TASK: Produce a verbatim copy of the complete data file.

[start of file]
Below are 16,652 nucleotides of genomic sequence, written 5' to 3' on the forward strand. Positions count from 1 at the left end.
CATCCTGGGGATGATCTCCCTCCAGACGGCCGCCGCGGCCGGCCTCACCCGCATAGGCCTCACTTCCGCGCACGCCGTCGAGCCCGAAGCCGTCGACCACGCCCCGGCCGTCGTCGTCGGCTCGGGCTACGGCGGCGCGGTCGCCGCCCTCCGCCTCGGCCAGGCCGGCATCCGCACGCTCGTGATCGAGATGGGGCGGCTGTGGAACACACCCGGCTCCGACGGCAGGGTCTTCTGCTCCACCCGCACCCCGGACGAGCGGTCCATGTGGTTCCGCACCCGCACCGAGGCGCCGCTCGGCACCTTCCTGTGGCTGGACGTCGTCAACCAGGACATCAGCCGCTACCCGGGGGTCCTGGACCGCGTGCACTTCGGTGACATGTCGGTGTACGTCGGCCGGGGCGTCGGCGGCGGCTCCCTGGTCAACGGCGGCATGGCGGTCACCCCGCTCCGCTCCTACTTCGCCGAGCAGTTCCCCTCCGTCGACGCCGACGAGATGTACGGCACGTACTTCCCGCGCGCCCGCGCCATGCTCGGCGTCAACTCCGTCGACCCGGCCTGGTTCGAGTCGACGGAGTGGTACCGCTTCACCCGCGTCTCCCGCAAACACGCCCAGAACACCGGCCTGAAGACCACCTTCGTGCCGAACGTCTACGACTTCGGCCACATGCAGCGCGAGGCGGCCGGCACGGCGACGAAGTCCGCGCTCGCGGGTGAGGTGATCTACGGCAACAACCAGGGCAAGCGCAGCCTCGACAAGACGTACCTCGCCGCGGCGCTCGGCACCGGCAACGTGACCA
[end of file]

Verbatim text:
Below are 16,652 nucleotides of genomic sequence, written 5' to 3' on the forward strand. Positions count from 1 at the left end.
CATCCTGGGGATGATCTCCCTCCAGACGGCCGCCGCGGCCGGCCTCACCCGCATAGGCCTCACTTCCGCGCACGCCGTCGAGCCCGAAGCCGTCGACCACGCCCCGGCCGTCGTCGTCGGCTCGGGCTACGGCGGCGCGGTCGCCGCCCTCCGCCTCGGCCAGGCCGGCATCCGCACGCTCGTGATCGAGATGGGGCGGCTGTGGAACACACCCGGCTCCGACGGCAGGGTCTTCTGCTCCACCCGCACCCCGGACGAGCGGTCCATGTGGTTCCGCACCCGCACCGAGGCGCCGCTCGGCACCTTCCTGTGGCTGGACGTCGTCAACCAGGACATCAGCCGCTACCCGGGGGTCCTGGACCGCGTGCACTTCGGTGACATGTCGGTGTACGTCGGCCGGGGCGTCGGCGGCGGCTCCCTGGTCAACGGCGGCATGGCGGTCACCCCGCTCCGCTCCTACTTCGCCGAGCAGTTCCCCTCCGTCGACGCCGACGAGATGTACGGCACGTACTTCCCGCGCGCCCGCGCCATGCTCGGCGTCAACTCCGTCGACCCGGCCTGGTTCGAGTCGACGGAGTGGTACCGCTTCACCCGCGTCTCCCGCAAACACGCCCAGAACACCGGCCTGAAGACCACCTTCGTGCCGAACGTCTACGACTTCGGCCACATGCAGCGCGAGGCGGCCGGCACGGCGACGAAGTCCGCGCTCGCGGGTGAGGTGATCTACGGCAACAACCAGGGCAAGCGCAGCCTCGACAAGACGTACCTCGCCGCGGCGCTCGGCACCGGCAACGTGACCA